As for technical features, Google posts can include a title, dates and times of the event (up to 300 words), CTA buttons, and an image (4:3 aspect ratio, up to 5 MB). Also, make sure to check if your post fits Google guidelines and Google Posts content policy. Spoiler: relevant links are allowed.
Create new posts in Google Business Profile whenever you have anything to announce, add eye-candy photos, and write attractive, selling headlines and descriptions.
If you can’t come up with any new post ideas, check out this guide on what your customers may like to see in your business profile. Think of upcoming events, offers, or holidays — the more active you are, the better.
The Q&A section of Google Business Profile is a space where your users can ask any question about your business, and you or other users can answer them.
The best way is to handle all the questions on your own. Make sure your answers are to the point and use the opportunity to add more keywords to your Google Business listing. Once again, don’t overdo it with keywords not to sound spammy or bot-like.
You can take charge of this section by adding your own questions and answering them yourself. This way you are adding content to your listing while also providing information to your users.
Google Business Profile has a set of specific services available for different types of businesses:
With their help, hotels let users check rooms from the SERP (Check availability button):
Restaurants may offer Reserve a table without clicking any further:
As I’ve said before, the more features you include in your Google Business listing, the better it is for your positions, so make sure you make use of all the specific features available for your business and location.
By the way, studies prove that adding services to your listing does impact local positions greatly. And “greatly” is not an exaggeration. In the screenshot below, you can see how the positions of a listing in a certain location changed after adding services.
Pointy from Google is a service that supermarket owners can use to connect their point of sale system and automatically add their in-store inventory to GBP and to a store’s Pointy Page. This feature is available in the USA, Canada, the UK, Ireland, and Australia.
Google Pointy is actually a scanning system. Once you've connected the Pointy box to your barcode scanner, you just scan any product as you would normally do during a purchase. The product's description and price are instantly and automatically uploaded to the product carousel of your Google Business Profile listing.
You can edit and touch up the info on any product at any time, of course, so it's a huge help for stores trying to go digital.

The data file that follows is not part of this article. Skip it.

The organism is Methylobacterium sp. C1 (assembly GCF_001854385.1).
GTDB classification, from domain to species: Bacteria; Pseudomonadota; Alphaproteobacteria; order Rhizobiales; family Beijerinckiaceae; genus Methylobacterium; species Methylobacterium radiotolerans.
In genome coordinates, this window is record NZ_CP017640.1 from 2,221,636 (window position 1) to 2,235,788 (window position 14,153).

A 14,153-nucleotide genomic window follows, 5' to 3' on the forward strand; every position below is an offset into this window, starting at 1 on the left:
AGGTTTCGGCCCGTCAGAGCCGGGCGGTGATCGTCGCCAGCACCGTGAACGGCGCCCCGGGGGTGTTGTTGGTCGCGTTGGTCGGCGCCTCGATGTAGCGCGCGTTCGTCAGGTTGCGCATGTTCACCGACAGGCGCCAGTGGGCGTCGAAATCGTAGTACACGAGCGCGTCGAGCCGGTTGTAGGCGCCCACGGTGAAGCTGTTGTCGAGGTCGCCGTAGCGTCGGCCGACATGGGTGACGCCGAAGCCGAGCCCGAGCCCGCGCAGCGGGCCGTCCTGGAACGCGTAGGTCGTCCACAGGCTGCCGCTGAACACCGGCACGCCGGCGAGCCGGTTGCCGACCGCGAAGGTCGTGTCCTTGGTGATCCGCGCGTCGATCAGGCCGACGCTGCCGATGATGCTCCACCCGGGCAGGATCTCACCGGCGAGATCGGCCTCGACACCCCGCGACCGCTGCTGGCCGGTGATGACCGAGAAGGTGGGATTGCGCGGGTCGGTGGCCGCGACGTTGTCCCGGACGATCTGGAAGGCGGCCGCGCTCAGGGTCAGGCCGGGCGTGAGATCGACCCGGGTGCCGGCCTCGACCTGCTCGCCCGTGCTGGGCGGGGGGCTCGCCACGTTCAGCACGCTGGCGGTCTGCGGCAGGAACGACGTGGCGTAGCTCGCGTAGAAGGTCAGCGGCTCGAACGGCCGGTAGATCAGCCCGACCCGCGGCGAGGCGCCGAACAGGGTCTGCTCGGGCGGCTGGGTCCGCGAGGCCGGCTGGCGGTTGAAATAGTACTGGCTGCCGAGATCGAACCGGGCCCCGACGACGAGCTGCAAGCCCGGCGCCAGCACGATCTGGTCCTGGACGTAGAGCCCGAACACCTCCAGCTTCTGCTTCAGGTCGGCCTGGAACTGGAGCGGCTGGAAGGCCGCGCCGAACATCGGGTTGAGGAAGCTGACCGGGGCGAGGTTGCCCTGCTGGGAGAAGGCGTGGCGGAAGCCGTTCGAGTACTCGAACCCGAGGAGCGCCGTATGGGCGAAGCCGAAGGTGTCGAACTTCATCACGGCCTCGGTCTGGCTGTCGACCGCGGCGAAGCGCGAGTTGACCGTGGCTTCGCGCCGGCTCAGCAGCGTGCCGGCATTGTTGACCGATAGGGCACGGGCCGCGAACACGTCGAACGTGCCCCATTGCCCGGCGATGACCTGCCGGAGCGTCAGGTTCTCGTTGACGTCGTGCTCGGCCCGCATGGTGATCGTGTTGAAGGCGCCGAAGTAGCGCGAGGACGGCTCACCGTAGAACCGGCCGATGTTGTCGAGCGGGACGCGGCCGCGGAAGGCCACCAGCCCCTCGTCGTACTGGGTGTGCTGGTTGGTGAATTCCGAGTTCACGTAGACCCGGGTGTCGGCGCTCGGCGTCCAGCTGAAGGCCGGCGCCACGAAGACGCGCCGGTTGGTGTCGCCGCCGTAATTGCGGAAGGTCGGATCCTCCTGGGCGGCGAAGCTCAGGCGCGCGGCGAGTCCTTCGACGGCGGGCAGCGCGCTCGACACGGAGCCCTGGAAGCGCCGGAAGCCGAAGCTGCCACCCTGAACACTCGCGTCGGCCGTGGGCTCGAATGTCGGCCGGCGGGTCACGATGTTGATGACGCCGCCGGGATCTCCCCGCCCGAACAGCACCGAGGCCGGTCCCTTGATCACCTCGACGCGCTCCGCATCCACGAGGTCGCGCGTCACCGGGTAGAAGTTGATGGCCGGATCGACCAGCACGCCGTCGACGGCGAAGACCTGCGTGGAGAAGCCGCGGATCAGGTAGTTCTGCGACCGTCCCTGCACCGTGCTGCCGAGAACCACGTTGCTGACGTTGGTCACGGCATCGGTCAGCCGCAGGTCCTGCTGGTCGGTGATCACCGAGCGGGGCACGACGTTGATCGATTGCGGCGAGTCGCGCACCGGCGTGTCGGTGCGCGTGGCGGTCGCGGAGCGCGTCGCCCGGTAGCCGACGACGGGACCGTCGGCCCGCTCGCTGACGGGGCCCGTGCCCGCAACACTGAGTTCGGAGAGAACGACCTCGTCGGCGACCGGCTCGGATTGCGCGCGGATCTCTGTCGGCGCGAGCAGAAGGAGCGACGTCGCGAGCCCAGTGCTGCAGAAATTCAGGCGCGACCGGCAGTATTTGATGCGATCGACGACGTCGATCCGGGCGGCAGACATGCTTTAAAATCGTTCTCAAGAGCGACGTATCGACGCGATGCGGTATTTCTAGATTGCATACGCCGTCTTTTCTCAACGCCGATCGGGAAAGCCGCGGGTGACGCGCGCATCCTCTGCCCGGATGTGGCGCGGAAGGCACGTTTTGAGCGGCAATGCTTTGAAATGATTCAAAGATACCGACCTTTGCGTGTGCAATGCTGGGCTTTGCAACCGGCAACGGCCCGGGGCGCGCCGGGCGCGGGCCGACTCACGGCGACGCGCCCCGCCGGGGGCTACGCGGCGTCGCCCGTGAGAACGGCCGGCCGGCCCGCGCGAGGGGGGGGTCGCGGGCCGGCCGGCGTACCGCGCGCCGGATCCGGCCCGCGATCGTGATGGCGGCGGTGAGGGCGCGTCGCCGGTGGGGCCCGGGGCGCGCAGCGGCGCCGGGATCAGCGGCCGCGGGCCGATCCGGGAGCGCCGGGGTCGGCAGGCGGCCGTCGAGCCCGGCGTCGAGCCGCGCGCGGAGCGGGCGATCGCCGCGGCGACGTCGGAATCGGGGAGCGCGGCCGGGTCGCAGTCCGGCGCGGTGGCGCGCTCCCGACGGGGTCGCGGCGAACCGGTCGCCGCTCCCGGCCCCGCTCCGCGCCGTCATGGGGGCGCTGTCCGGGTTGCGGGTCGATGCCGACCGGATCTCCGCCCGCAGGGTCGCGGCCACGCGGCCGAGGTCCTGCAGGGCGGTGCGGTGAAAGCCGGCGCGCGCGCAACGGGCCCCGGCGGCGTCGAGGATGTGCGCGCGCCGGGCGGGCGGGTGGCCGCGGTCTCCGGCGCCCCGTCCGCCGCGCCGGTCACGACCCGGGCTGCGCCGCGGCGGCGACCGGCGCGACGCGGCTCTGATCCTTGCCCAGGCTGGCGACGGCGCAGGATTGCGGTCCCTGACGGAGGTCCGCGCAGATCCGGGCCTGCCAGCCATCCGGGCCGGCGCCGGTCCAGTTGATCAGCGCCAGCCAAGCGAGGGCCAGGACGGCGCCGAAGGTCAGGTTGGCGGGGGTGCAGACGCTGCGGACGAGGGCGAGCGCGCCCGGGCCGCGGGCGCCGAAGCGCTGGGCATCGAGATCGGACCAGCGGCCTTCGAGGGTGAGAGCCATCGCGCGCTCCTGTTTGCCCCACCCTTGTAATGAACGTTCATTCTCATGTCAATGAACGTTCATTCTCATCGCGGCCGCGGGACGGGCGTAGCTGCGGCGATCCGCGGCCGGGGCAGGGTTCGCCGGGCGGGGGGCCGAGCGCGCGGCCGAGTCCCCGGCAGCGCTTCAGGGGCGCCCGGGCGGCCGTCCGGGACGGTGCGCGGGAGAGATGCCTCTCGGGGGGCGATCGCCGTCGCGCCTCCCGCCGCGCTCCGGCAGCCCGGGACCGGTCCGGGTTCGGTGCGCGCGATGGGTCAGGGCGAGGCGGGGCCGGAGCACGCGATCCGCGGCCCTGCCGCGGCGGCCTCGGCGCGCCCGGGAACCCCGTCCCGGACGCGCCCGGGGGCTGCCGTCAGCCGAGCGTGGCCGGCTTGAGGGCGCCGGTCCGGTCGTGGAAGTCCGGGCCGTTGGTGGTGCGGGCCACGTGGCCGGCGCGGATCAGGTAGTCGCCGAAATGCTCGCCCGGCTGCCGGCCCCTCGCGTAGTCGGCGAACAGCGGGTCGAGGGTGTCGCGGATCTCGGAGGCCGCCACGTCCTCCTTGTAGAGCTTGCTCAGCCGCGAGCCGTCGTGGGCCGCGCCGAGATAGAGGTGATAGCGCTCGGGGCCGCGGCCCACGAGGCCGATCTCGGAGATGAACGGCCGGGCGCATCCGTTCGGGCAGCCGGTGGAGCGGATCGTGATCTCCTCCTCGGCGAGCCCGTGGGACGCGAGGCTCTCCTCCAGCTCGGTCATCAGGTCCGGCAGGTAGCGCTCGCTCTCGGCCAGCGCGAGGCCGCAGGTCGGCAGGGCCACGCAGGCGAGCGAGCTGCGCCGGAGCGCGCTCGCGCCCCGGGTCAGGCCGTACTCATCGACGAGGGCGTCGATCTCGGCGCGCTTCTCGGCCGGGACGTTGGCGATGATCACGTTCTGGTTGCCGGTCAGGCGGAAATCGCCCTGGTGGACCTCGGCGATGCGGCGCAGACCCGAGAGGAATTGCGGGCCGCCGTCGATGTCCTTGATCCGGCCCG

Google Business Profile (formerly Google My Business) gives you a chance to get clicks with paid promotions. Click Advertise in your GBP profile settings to get instantly redirected to your Google Ads account and set up ad campaigns.
In addition to the promotion itself, Google Ads is a nice source of keyword ideas to add to your GBP profile description and website content. That said, you can try optimizing your site to win positions in organic search as well.
Google Business Profile now lets you monitor your optimization effort right from the SERP. The very first thing you need to look at is Profile strength, which shows the general score of your listing:
Then, consult the Performance section. It’s pretty much like Google Analytics but its functions are kind of more business-specific. Here you can check the general number of interactions during the chosen time period, see how many calls and messages you got, find out top products, etc.
These insights will help you identify the areas for improvement, as well as see your strong sides and tune your local SEO strategy accordingly.
The cool thing about Google Business Profile is that it can often bring you more use than your actual website. GBP listings are placed higher on SERPs, thus attracting more attention and providing users and Google with all the necessary information at once (this helps Google understand your entity better).
Make GBP an essential part of your local SEO strategy, and keep your listings updated and be active — the reward will be soon to come.
Do you use Google Business Profile for your business? Have you noticed any changes I haven’t covered in this post? Share your experience in our Facebook community.